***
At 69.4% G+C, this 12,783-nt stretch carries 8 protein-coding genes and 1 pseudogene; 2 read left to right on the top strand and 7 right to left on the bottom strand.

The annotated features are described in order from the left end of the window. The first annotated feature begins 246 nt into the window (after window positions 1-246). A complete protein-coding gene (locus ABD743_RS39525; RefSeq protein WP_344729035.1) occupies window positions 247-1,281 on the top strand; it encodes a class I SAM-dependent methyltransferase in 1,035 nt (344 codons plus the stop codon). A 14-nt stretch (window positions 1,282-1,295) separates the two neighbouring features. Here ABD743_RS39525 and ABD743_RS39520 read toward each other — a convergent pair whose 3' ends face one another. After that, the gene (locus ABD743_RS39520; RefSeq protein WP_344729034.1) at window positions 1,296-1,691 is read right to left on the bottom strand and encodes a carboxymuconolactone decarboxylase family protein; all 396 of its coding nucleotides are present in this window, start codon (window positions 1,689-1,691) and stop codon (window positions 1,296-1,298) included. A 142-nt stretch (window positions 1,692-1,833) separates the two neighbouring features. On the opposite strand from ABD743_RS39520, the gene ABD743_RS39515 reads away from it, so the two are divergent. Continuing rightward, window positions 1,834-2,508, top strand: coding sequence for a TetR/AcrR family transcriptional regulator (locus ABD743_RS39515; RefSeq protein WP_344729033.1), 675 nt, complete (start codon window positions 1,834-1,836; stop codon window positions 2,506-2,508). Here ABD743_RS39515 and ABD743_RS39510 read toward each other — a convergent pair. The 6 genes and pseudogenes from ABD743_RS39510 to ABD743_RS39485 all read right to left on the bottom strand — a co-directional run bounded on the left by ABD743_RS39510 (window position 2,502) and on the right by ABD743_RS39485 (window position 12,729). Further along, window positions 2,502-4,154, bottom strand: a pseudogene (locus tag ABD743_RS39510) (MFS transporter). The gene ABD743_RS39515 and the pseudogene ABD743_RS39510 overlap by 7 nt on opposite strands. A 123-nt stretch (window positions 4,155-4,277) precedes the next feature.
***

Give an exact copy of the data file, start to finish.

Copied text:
At 69.4% G+C, this 12,783-nt stretch carries 8 protein-coding genes and 1 pseudogene; 2 read left to right on the top strand and 7 right to left on the bottom strand.

The annotated features are described in order from the left end of the window. The first annotated feature begins 246 nt into the window (after window positions 1-246). A complete protein-coding gene (locus ABD743_RS39525; RefSeq protein WP_344729035.1) occupies window positions 247-1,281 on the top strand; it encodes a class I SAM-dependent methyltransferase in 1,035 nt (344 codons plus the stop codon). A 14-nt stretch (window positions 1,282-1,295) separates the two neighbouring features. Here ABD743_RS39525 and ABD743_RS39520 read toward each other — a convergent pair whose 3' ends face one another. After that, the gene (locus ABD743_RS39520; RefSeq protein WP_344729034.1) at window positions 1,296-1,691 is read right to left on the bottom strand and encodes a carboxymuconolactone decarboxylase family protein; all 396 of its coding nucleotides are present in this window, start codon (window positions 1,689-1,691) and stop codon (window positions 1,296-1,298) included. A 142-nt stretch (window positions 1,692-1,833) separates the two neighbouring features. On the opposite strand from ABD743_RS39520, the gene ABD743_RS39515 reads away from it, so the two are divergent. Continuing rightward, window positions 1,834-2,508, top strand: coding sequence for a TetR/AcrR family transcriptional regulator (locus ABD743_RS39515; RefSeq protein WP_344729033.1), 675 nt, complete (start codon window positions 1,834-1,836; stop codon window positions 2,506-2,508). Here ABD743_RS39515 and ABD743_RS39510 read toward each other — a convergent pair. The 6 genes and pseudogenes from ABD743_RS39510 to ABD743_RS39485 all read right to left on the bottom strand — a co-directional run bounded on the left by ABD743_RS39510 (window position 2,502) and on the right by ABD743_RS39485 (window position 12,729). Further along, window positions 2,502-4,154, bottom strand: a pseudogene (locus tag ABD743_RS39510) (MFS transporter). The gene ABD743_RS39515 and the pseudogene ABD743_RS39510 overlap by 7 nt on opposite strands. A 123-nt stretch (window positions 4,155-4,277) precedes the next feature.